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If LEGO are going to put a 'Girls' section on the site then can we have a 'Grandparents' section too - my dad is back into LEGO in a big way now but my mum keeps telling him he's too old for it.
- Certain licensed themes like Spongebob Squarepants and Harry Potter. This is quite understandable. If the source material is not strictly targeted at one gender or another, then it's likely that both genders get substantial representation in focus groups and the sets are tailored to both genders. Note that the Harry Potter and Spongebob Squarepants themes both have plenty of potential for slice-of-life, dollhouse-style role play, much like LEGO Friends.
- AFOL-oriented sets (Creator Expert, LEGO Architecture, etc). This is also a bit of a no-brainer. AFOL-oriented sets are notable for their tendency to be well-rounded, and as such there should be plenty for anyone to enjoy provided they are experienced enough as a builder to appreciate the building experience.
- Duplo sets. This is consistent with something that was revealed in some interviews prior to the release of LEGO Friends regarding the research that was being done for that theme. As toddlers, particularly prior to entering school, girls and boys do not feel nearly as pressured to play according to societal gender roles. Of course, less than half of all Duplo sets are in this category, which is a rather suspect decision. While some are clearly aimed at "boyish" interests (My First Construction Site, Creative Cars), other omissions seem somewhat arbitrary (#5685 seems like a set girls would love, at least as much as any other Duplo impulse set). So I'd chalk that up, at least partly, to pure carelessness on the part of whoever's doing the categorizing.
- Creator houses. Again, "dollhouse" play. Though I'd think other Creator sets, like sets for building animals or various micro-vehicles, would be plenty well-suited to a girl.
- City sets. Currently the only one is the Advent Calendar, but others were included in this category in the past, including #7635 and #7639. Today it seems like these kinds of subjects tend to appear in LEGO Friends. Still, it'd be nice if the LEGO Group considered sets like #60023, #4432, and #4429 as sets girls might be likely to enjoy, for diversity's sake.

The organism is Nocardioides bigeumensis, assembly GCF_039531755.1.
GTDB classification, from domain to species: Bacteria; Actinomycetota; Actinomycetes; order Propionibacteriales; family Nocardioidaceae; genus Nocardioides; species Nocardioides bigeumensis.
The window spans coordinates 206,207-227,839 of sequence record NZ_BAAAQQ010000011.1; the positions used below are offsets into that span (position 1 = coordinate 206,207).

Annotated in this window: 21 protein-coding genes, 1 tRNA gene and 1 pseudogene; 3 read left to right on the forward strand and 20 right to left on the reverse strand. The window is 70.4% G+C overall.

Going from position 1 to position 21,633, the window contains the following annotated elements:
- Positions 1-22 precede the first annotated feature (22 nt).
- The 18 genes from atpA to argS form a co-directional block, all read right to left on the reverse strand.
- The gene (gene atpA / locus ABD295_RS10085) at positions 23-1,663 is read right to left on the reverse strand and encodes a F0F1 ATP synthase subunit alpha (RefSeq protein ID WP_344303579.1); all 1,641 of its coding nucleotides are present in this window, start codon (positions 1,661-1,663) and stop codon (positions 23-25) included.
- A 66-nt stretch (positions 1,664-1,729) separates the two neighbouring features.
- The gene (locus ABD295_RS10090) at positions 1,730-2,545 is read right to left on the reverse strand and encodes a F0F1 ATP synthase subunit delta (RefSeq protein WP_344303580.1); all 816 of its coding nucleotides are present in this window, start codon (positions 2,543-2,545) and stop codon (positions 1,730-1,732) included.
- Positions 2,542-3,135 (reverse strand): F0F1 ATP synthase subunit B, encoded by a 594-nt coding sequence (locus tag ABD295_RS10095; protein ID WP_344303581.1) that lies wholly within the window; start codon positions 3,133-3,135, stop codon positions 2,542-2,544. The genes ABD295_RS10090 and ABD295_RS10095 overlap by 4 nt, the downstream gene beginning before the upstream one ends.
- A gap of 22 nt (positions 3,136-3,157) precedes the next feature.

- Collectible Minifigures. Character-driven, detail-oriented, and with a wider range of female characters than the typical LEGO theme, it's no surprise these are popular with girls.
- Bricks & More. This is what the general public thinks of as "regular LEGO" that is "for everyone". But some Bricks & More sets are omitted, including, inexplicably, #10660 Pink Suitcase! o_O
This is all based on the U.S. listings, by the way. Some older sets may no longer be listed on [email protected] on the U.S. site, so tell me if you notice anything that I didn't acknowledge.
Overall, I don't think this is sexism any more than the decision to put a maximum recommended age range on certain sets is ageism. It's just a strategy the LEGO Group uses to try and ensure that people who receive LEGO as gifts enjoy their experience enough to become repeat customers.
However, the lack of a "boys" category could present problems for the LEGO Group if users don't understand the function of the categories. I can easily picture a person picking out gifts for a boy, seeing the "Girls" tag on a set, and deciding that's not the set to get. And if the LEGO Group responds to that by including fewer sets in the "Girls" category, then the tag is no longer doing its job.
"About this item
Target Gender: boy
I've never noticed this before on Amazon and was surprised because the set was #31010 Creator Treehouse! I would have thought that was a prime candidate to be gender neutral, so wondering why they decided to label it as for boys. I hope they didn't just decide wholesale that all non-Friends Lego must be for boys... I'll try to do more research later.
As for not stereotyping roles, that isn't done by companies without the knowledge and cooperation of those raising the child/children. My oldest daughter played with more Buddy L trucks than dolls, my youngest daughter didn't give a hoot about toys as long as there was a book available. All three boys were just as individual.